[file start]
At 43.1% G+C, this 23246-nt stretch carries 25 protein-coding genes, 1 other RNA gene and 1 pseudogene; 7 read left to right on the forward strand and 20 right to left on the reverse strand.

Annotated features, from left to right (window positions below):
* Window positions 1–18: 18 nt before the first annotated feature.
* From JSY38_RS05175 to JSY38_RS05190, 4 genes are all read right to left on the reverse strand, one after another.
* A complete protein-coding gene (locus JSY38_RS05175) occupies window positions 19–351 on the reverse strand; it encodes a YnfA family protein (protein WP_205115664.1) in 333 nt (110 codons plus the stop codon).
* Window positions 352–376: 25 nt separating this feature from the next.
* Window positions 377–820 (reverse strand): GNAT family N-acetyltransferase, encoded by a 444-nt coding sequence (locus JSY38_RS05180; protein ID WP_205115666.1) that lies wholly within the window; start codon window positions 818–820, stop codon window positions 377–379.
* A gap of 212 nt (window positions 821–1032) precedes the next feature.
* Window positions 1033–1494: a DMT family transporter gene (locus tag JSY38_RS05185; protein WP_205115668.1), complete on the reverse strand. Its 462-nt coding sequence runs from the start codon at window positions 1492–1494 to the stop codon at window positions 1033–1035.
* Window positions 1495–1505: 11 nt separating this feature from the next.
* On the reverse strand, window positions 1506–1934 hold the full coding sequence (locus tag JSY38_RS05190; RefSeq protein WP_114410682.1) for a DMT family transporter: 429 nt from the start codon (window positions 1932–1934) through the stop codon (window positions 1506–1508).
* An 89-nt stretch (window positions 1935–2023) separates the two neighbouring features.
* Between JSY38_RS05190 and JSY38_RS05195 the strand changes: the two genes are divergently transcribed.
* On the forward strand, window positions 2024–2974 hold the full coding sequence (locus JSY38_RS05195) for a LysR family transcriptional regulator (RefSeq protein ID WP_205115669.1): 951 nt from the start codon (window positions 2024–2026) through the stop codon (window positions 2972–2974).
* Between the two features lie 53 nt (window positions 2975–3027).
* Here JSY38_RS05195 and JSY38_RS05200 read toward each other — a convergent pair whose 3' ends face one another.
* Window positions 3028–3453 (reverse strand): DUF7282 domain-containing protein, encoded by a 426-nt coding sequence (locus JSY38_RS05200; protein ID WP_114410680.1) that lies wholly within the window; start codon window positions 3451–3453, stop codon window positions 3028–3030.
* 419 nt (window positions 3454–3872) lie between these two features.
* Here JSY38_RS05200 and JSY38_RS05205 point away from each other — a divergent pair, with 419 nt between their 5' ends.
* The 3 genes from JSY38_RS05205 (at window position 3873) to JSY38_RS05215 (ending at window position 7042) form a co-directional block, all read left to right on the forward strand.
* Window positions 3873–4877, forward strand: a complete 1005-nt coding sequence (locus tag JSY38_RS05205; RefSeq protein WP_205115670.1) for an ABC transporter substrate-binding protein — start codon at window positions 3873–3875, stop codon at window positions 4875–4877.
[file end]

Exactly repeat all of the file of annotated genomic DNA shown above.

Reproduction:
At 43.1% G+C, this 23246-nt stretch carries 25 protein-coding genes, 1 other RNA gene and 1 pseudogene; 7 read left to right on the forward strand and 20 right to left on the reverse strand.

Annotated features, from left to right (window positions below):
* Window positions 1–18: 18 nt before the first annotated feature.
* From JSY38_RS05175 to JSY38_RS05190, 4 genes are all read right to left on the reverse strand, one after another.
* A complete protein-coding gene (locus JSY38_RS05175) occupies window positions 19–351 on the reverse strand; it encodes a YnfA family protein (protein WP_205115664.1) in 333 nt (110 codons plus the stop codon).
* Window positions 352–376: 25 nt separating this feature from the next.
* Window positions 377–820 (reverse strand): GNAT family N-acetyltransferase, encoded by a 444-nt coding sequence (locus JSY38_RS05180; protein ID WP_205115666.1) that lies wholly within the window; start codon window positions 818–820, stop codon window positions 377–379.
* A gap of 212 nt (window positions 821–1032) precedes the next feature.
* Window positions 1033–1494: a DMT family transporter gene (locus tag JSY38_RS05185; protein WP_205115668.1), complete on the reverse strand. Its 462-nt coding sequence runs from the start codon at window positions 1492–1494 to the stop codon at window positions 1033–1035.
* Window positions 1495–1505: 11 nt separating this feature from the next.
* On the reverse strand, window positions 1506–1934 hold the full coding sequence (locus tag JSY38_RS05190; RefSeq protein WP_114410682.1) for a DMT family transporter: 429 nt from the start codon (window positions 1932–1934) through the stop codon (window positions 1506–1508).
* An 89-nt stretch (window positions 1935–2023) separates the two neighbouring features.
* Between JSY38_RS05190 and JSY38_RS05195 the strand changes: the two genes are divergently transcribed.
* On the forward strand, window positions 2024–2974 hold the full coding sequence (locus JSY38_RS05195) for a LysR family transcriptional regulator (RefSeq protein ID WP_205115669.1): 951 nt from the start codon (window positions 2024–2026) through the stop codon (window positions 2972–2974).
* Between the two features lie 53 nt (window positions 2975–3027).
* Here JSY38_RS05195 and JSY38_RS05200 read toward each other — a convergent pair whose 3' ends face one another.
* Window positions 3028–3453 (reverse strand): DUF7282 domain-containing protein, encoded by a 426-nt coding sequence (locus JSY38_RS05200; protein ID WP_114410680.1) that lies wholly within the window; start codon window positions 3451–3453, stop codon window positions 3028–3030.
* 419 nt (window positions 3454–3872) lie between these two features.
* Here JSY38_RS05200 and JSY38_RS05205 point away from each other — a divergent pair, with 419 nt between their 5' ends.
* The 3 genes from JSY38_RS05205 (at window position 3873) to JSY38_RS05215 (ending at window position 7042) form a co-directional block, all read left to right on the forward strand.
* Window positions 3873–4877, forward strand: a complete 1005-nt coding sequence (locus tag JSY38_RS05205; RefSeq protein WP_205115670.1) for an ABC transporter substrate-binding protein — start codon at window positions 3873–3875, stop codon at window positions 4875–4877.